Individual ranging behaviour patterns in commercial free-range layers as observed through RFID tracking

Hannah Larsen, Greg M. Cronin, Sabine G. Gebhardt-Henrich, Carolynn L. Smith, Paul H. Hemsworth, Jean-Loup Rault

Research output: Contribution to journalArticlepeer-review

32 Citations (Scopus)
7 Downloads (Pure)

Abstract

In this exploratory study, we tracked free-range laying hens on two commercial flocks with Radio Frequency Identification (RFID) technology with the aim to examine individual hen variation in range use. Three distinct outdoor zones were identified at increasing distances from the shed; the veranda [0–2.4 m], close range [2.4–11.4 m], and far range [>11.4 m]. Hens’ movements between these areas were tracked using radio frequency identification technology. Most of the hens in both flocks (68.6% in Flock A, and 82.2% in Flock B) accessed the range every day during the study. Of the hens that accessed the range, most hens accessed all three zones (73.7% in Flock A, and 84.5% in Flock B). Hens spent half of their time outdoors in the veranda area. Within-individual consistency of range use (daily duration and frequency) varied considerably, and hens which were more consistent in their daily range use spent more time on the range overall (p < 0.001). Understanding variation within and between individuals in ranging behaviour may help elucidate the implications of ranging for laying hens.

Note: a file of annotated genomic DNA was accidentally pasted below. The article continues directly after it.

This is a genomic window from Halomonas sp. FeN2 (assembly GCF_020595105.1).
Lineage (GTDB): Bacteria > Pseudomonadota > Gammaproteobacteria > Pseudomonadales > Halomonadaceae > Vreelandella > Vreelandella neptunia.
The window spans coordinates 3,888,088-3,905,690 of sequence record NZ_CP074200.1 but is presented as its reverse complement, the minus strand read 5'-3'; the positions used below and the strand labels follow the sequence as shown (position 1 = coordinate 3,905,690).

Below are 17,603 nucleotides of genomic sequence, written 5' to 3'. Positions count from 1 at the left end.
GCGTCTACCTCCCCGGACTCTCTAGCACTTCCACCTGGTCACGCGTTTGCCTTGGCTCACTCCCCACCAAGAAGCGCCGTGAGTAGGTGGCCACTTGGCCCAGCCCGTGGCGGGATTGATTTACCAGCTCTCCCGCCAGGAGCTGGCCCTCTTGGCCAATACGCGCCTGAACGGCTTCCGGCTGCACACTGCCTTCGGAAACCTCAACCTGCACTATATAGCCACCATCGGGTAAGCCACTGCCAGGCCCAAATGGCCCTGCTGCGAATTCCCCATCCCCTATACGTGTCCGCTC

Original languageEnglish
Article number21
Pages (from-to)1-16
Number of pages16
JournalAnimals
Volume7
Issue number3
DOIs
Publication statusPublished - 9 Mar 2017

Bibliographical note

Copyright the Author(s) 2017. Version archived for private and non-commercial use with the permission of the author/s and according to publisher conditions. For further rights please contact the publisher.

Keywords

  • free range
  • radio frequency identification
  • individual
  • variation
  • time budget
  • pasture
  • eggs
  • poultry

Fingerprint

Dive into the research topics of 'Individual ranging behaviour patterns in commercial free-range layers as observed through RFID tracking'. Together they form a unique fingerprint.

Cite this